The Controversies of Military Neutrality of Serbia

Jan Litavski, CEAS Researcher, The New Century - liberal responses to global challenges, August 2012

Jan Litavski

On December 14, 2006 Serbia became a member of NATO Partnership for Peace Program thus beginning the process of institutional coop- eration with NATO. Serbia declared military neu- trality on December 26, 2007 in one sentence of the Resolution of the National Assmebly on the protection of Sovereignty, Territorial Integrity and Constitutional Order of the Republic of Serbia. The Serbian National Defense Strategy was adopted in April 2009 and the National Security Strategy in October the same year. The previously adopted politics of military neutrality was neither elabo- rated nor mentioned in either of these strategies.


The paper can be downloaded here.


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The Elephant in the Room: Incomplete Security Sector Reform in Serbia and its Consequences for Serbian Domestic and Foreign Policies

Jelena Milić, CEAS Director, Unfinished Business - The Western Balkans and the International Community

Jelena Milic novaJelena Milić

The paper is a contribution to the book Unfinished Business - The Western Balkans and the International Community, edited by Vedran Džihić and Daniel Hamilton, published by the Center for Transatlantic Relations of the Johns Hopkins University, Washington.

The paper can be downloaded here.

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‘Traditional Values’ code for human rights abuse?

Graeme Reid, Human Rights Watch, October 10, 2012

graeme reidGraeme Reid

The U.N. Human Rights Council recently passed a resolution on “traditional values of humankind” as a vehicle for “promoting human rights and fundamental freedoms.” It sounds innocuous, but its implications are ominous. Indeed, it is an immediate threat to the rights of many vulnerable groups – including women and lesbian, gay, bi-sexual and transgender (LGBT) people. And it flies in the face of the founding principles of universality and indivisibility enshrined in the Universal Declaration of Human Rights.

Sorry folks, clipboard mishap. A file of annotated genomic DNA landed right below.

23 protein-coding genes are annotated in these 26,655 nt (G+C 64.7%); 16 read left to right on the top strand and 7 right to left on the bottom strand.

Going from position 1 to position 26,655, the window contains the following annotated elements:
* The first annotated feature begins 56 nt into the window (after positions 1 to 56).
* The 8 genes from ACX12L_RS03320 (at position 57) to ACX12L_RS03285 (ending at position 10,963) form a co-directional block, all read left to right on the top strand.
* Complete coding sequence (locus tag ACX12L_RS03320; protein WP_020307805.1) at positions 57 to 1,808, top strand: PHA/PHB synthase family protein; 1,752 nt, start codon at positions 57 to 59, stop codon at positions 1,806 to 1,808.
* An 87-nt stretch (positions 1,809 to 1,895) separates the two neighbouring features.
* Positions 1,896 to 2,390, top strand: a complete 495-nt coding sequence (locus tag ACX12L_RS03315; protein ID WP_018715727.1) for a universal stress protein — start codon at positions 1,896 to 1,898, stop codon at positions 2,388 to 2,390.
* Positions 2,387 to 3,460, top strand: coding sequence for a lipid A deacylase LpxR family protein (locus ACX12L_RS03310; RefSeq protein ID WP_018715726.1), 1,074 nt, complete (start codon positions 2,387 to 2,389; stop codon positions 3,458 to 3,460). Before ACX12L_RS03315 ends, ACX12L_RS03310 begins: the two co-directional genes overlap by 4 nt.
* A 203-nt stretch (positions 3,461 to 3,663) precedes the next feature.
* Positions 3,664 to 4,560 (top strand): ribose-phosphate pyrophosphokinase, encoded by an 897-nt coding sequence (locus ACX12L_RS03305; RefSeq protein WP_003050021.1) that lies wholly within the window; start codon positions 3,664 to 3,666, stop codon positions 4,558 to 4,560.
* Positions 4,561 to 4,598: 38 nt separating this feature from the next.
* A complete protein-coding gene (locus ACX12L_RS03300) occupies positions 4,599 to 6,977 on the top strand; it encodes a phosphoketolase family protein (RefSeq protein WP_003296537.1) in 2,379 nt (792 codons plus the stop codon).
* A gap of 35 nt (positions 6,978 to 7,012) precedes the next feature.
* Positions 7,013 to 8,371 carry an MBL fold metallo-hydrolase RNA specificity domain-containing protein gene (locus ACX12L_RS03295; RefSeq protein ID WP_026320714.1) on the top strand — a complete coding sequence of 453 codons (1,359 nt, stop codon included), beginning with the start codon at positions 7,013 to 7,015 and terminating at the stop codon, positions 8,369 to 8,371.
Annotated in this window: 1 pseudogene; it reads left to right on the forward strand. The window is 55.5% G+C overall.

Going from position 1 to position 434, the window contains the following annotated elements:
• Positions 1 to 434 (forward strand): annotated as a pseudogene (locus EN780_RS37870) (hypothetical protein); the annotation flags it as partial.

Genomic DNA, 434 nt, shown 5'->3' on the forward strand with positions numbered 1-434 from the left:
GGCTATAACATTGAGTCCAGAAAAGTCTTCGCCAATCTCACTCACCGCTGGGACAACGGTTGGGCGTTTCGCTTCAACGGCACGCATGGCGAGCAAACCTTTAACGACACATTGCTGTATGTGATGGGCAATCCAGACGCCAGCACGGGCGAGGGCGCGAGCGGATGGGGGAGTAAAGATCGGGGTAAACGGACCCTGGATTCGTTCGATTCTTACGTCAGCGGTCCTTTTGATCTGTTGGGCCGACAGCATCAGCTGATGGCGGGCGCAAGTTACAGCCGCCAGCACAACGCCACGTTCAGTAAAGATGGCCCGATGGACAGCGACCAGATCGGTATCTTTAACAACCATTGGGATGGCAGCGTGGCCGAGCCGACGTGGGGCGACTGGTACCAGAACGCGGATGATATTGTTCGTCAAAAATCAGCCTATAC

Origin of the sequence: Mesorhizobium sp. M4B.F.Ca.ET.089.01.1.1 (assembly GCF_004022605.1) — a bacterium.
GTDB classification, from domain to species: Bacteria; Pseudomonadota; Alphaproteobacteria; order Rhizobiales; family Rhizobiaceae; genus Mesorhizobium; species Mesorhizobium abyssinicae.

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Gareth Evans on 'Responsibility to Protect' after Libya

Alan Philps, The World Today, Volume 68, Number 8/9, October 2012

Gareth Evans

‘Responsibility to Protect’ is a doctrine endorsed in 2005 which aims to end impunity for the perpetrators of atrocities such as those being committed in Syria. Gareth Evans, the former Australian Foreign Minister and a prime mover behind the concept, explains why the UN is now powerless to stop the bloodshed, and offers ideas on restoring consensus


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Serbia, NATO work to enhance co-operation, regional benefits

Author: Ivana Jovanovic for Southeast European Times in Belgrade, 24.9.2012

Serbia stands to gain from its relationship with NATO, the chief of the Alliance's Military Liaison Office in Belgrade told SETimes.
By fostering its relationship with NATO, Belgrade could benefit in more than a military sense, Brigadier General Ornello Baron, the chief of NATO Military Liaison Office in Belgrade, told SETimes in an exclusive interview.

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Multiculturalism: It's Complicated

Author: Ruth Starkman

TELOS, September 20, 2012

The Democratic Contradictions Of Multiculturalism
The Democratic

Of Multiculturalism

Jens-Martin Eriksen and Frederik Stjernfelt's The Democratic Contradictions of Multiculturalism, published by Telos Press, is available for purchase here. The following interview with the authors appeared on the Huffington Post.

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